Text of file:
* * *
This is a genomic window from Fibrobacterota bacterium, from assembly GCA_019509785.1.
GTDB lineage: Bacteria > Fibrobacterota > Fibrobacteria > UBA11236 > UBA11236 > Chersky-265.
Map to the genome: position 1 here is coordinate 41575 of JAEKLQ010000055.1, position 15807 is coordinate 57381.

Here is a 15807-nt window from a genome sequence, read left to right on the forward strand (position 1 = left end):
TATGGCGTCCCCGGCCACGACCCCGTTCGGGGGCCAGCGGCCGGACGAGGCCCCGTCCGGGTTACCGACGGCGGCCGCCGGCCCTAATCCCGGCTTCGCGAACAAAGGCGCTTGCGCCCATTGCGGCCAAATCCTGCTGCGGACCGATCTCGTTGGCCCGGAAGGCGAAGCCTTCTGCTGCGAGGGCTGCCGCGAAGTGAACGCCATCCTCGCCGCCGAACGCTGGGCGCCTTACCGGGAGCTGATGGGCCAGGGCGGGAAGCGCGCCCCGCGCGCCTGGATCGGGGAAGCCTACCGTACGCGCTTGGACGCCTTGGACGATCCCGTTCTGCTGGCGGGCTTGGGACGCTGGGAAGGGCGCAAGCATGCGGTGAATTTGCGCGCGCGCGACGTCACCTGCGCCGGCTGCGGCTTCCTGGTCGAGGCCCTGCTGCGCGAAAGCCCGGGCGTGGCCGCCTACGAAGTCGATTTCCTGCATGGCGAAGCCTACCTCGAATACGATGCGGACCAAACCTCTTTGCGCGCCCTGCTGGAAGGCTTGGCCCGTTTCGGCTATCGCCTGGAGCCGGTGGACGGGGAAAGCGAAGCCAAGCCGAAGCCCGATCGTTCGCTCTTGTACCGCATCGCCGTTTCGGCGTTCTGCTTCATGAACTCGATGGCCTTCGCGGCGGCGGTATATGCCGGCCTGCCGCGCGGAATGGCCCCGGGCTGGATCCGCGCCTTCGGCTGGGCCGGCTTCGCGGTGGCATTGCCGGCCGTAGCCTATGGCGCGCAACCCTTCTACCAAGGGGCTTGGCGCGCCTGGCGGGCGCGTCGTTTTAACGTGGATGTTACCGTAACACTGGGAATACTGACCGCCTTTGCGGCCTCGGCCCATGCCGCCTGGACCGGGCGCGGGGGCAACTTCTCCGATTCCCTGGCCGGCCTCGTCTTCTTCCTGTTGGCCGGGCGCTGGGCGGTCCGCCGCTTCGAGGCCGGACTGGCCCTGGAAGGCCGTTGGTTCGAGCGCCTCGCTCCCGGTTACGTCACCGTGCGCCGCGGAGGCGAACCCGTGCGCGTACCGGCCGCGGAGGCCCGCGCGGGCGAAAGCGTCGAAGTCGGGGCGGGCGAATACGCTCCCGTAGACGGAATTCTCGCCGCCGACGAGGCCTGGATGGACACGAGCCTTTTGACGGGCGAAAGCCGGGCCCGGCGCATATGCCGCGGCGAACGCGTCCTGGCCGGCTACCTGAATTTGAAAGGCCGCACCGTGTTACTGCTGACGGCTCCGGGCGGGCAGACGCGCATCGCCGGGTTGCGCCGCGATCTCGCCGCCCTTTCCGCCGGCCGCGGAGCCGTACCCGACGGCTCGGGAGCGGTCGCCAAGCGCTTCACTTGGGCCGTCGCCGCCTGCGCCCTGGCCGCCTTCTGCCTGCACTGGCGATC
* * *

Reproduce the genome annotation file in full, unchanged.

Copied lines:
This is a genomic window from Fibrobacterota bacterium, from assembly GCA_019509785.1.
GTDB lineage: Bacteria > Fibrobacterota > Fibrobacteria > UBA11236 > UBA11236 > Chersky-265.
Map to the genome: position 1 here is coordinate 41575 of JAEKLQ010000055.1, position 15807 is coordinate 57381.

Here is a 15807-nt window from a genome sequence, read left to right on the forward strand (position 1 = left end):
TATGGCGTCCCCGGCCACGACCCCGTTCGGGGGCCAGCGGCCGGACGAGGCCCCGTCCGGGTTACCGACGGCGGCCGCCGGCCCTAATCCCGGCTTCGCGAACAAAGGCGCTTGCGCCCATTGCGGCCAAATCCTGCTGCGGACCGATCTCGTTGGCCCGGAAGGCGAAGCCTTCTGCTGCGAGGGCTGCCGCGAAGTGAACGCCATCCTCGCCGCCGAACGCTGGGCGCCTTACCGGGAGCTGATGGGCCAGGGCGGGAAGCGCGCCCCGCGCGCCTGGATCGGGGAAGCCTACCGTACGCGCTTGGACGCCTTGGACGATCCCGTTCTGCTGGCGGGCTTGGGACGCTGGGAAGGGCGCAAGCATGCGGTGAATTTGCGCGCGCGCGACGTCACCTGCGCCGGCTGCGGCTTCCTGGTCGAGGCCCTGCTGCGCGAAAGCCCGGGCGTGGCCGCCTACGAAGTCGATTTCCTGCATGGCGAAGCCTACCTCGAATACGATGCGGACCAAACCTCTTTGCGCGCCCTGCTGGAAGGCTTGGCCCGTTTCGGCTATCGCCTGGAGCCGGTGGACGGGGAAAGCGAAGCCAAGCCGAAGCCCGATCGTTCGCTCTTGTACCGCATCGCCGTTTCGGCGTTCTGCTTCATGAACTCGATGGCCTTCGCGGCGGCGGTATATGCCGGCCTGCCGCGCGGAATGGCCCCGGGCTGGATCCGCGCCTTCGGCTGGGCCGGCTTCGCGGTGGCATTGCCGGCCGTAGCCTATGGCGCGCAACCCTTCTACCAAGGGGCTTGGCGCGCCTGGCGGGCGCGTCGTTTTAACGTGGATGTTACCGTAACACTGGGAATACTGACCGCCTTTGCGGCCTCGGCCCATGCCGCCTGGACCGGGCGCGGGGGCAACTTCTCCGATTCCCTGGCCGGCCTCGTCTTCTTCCTGTTGGCCGGGCGCTGGGCGGTCCGCCGCTTCGAGGCCGGACTGGCCCTGGAAGGCCGTTGGTTCGAGCGCCTCGCTCCCGGTTACGTCACCGTGCGCCGCGGAGGCGAACCCGTGCGCGTACCGGCCGCGGAGGCCCGCGCGGGCGAAAGCGTCGAAGTCGGGGCGGGCGAATACGCTCCCGTAGACGGAATTCTCGCCGCCGACGAGGCCTGGATGGACACGAGCCTTTTGACGGGCGAAAGCCGGGCCCGGCGCATATGCCGCGGCGAACGCGTCCTGGCCGGCTACCTGAATTTGAAAGGCCGCACCGTGTTACTGCTGACGGCTCCGGGCGGGCAGACGCGCATCGCCGGGTTGCGCCGCGATCTCGCCGCCCTTTCCGCCGGCCGCGGAGCCGTACCCGACGGCTCGGGAGCGGTCGCCAAGCGCTTCACTTGGGCCGTCGCCGCCTGCGCCCTGGCCGCCTTCTGCCTGCACTGGCGATC